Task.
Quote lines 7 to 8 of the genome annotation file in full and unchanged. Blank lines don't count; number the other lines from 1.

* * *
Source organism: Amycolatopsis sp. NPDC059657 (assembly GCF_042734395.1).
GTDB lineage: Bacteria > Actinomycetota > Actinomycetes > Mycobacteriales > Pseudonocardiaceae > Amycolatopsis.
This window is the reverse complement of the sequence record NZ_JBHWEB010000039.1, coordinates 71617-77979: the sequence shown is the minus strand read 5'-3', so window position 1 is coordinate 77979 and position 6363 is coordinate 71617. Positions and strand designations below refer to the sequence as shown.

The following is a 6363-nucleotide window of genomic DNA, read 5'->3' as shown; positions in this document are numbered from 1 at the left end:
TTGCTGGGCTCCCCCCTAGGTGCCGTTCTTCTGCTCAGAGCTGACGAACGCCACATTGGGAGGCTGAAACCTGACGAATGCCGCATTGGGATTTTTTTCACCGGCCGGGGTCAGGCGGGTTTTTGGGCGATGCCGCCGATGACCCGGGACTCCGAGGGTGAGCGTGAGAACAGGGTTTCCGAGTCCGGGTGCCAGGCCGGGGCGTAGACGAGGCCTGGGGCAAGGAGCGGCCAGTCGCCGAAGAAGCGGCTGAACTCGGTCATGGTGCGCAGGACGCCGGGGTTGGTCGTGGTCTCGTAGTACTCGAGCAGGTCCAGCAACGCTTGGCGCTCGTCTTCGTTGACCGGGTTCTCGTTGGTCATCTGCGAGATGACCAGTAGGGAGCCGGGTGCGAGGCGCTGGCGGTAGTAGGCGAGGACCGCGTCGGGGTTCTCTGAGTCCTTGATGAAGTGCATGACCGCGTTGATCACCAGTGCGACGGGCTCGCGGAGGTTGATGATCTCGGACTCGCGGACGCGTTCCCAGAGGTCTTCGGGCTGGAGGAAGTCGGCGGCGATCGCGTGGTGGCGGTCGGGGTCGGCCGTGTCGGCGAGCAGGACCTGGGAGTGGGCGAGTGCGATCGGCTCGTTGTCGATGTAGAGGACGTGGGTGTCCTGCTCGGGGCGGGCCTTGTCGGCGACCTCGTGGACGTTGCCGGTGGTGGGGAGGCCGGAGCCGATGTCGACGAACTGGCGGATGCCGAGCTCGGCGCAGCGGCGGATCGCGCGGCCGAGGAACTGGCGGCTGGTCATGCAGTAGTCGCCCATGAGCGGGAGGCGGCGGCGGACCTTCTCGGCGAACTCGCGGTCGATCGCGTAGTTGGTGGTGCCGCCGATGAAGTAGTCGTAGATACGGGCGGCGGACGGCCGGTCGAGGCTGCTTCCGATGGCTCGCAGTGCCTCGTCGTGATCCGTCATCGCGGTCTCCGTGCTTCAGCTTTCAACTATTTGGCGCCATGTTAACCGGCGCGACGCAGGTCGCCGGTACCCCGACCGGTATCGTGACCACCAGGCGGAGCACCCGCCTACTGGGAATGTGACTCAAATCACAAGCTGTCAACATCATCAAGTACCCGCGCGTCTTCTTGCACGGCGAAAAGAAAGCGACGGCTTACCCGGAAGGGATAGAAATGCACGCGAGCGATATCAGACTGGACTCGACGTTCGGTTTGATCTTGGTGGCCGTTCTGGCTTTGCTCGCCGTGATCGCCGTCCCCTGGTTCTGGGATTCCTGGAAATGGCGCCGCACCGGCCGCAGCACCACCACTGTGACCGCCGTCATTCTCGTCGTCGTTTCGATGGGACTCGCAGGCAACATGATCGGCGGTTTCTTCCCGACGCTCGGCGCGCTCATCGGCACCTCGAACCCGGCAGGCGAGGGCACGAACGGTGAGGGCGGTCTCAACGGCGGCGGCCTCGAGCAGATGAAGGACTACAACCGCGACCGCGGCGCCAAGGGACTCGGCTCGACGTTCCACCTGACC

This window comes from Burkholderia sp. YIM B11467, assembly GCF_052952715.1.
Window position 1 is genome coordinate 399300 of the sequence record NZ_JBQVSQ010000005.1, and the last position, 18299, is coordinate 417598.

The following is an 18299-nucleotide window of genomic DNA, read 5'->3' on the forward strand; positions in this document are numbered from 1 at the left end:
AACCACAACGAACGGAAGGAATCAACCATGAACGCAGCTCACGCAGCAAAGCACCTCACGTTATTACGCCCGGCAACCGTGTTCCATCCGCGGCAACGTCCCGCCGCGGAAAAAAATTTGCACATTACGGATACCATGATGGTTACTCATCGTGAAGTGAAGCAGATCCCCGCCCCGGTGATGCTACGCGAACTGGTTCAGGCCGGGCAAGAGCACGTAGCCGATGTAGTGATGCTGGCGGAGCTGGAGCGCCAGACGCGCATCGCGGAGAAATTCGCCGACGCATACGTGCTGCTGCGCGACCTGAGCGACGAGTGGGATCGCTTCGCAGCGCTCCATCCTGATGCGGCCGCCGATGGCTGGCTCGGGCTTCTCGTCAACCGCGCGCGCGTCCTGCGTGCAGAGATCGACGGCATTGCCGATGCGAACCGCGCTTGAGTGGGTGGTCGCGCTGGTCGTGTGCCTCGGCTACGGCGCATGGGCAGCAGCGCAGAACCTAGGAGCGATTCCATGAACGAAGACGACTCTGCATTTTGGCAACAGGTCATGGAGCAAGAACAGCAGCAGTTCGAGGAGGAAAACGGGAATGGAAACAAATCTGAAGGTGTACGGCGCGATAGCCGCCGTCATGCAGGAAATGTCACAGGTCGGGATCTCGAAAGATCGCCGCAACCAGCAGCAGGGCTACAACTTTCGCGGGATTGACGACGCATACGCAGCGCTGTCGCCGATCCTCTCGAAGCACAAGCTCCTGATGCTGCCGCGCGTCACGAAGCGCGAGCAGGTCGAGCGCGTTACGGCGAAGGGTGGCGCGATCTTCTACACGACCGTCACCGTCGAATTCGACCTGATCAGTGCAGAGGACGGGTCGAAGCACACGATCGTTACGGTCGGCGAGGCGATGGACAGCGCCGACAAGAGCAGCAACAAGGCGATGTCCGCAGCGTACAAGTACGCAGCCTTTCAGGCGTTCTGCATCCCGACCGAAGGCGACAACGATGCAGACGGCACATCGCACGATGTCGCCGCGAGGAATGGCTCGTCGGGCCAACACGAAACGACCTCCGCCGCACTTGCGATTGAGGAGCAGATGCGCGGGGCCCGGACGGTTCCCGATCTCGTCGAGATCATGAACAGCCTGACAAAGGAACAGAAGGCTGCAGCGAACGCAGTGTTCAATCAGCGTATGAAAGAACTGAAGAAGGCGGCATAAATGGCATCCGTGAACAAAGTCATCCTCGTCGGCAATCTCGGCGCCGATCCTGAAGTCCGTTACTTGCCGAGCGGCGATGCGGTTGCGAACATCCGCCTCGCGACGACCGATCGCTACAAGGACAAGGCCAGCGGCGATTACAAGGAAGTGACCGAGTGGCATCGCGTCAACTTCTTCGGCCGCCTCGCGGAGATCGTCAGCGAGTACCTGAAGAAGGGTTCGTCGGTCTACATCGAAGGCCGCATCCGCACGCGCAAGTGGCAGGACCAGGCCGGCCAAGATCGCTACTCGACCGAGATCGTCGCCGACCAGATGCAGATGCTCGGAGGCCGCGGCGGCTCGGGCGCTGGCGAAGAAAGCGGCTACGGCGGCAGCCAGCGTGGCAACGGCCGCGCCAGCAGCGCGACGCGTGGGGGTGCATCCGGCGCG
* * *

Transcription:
Window position 1 is genome coordinate 399300 of the sequence record NZ_JBQVSQ010000005.1, and the last position, 18299, is coordinate 417598.

The following is an 18299-nucleotide window of genomic DNA, read 5'->3' on the forward strand; positions in this document are numbered from 1 at the left end: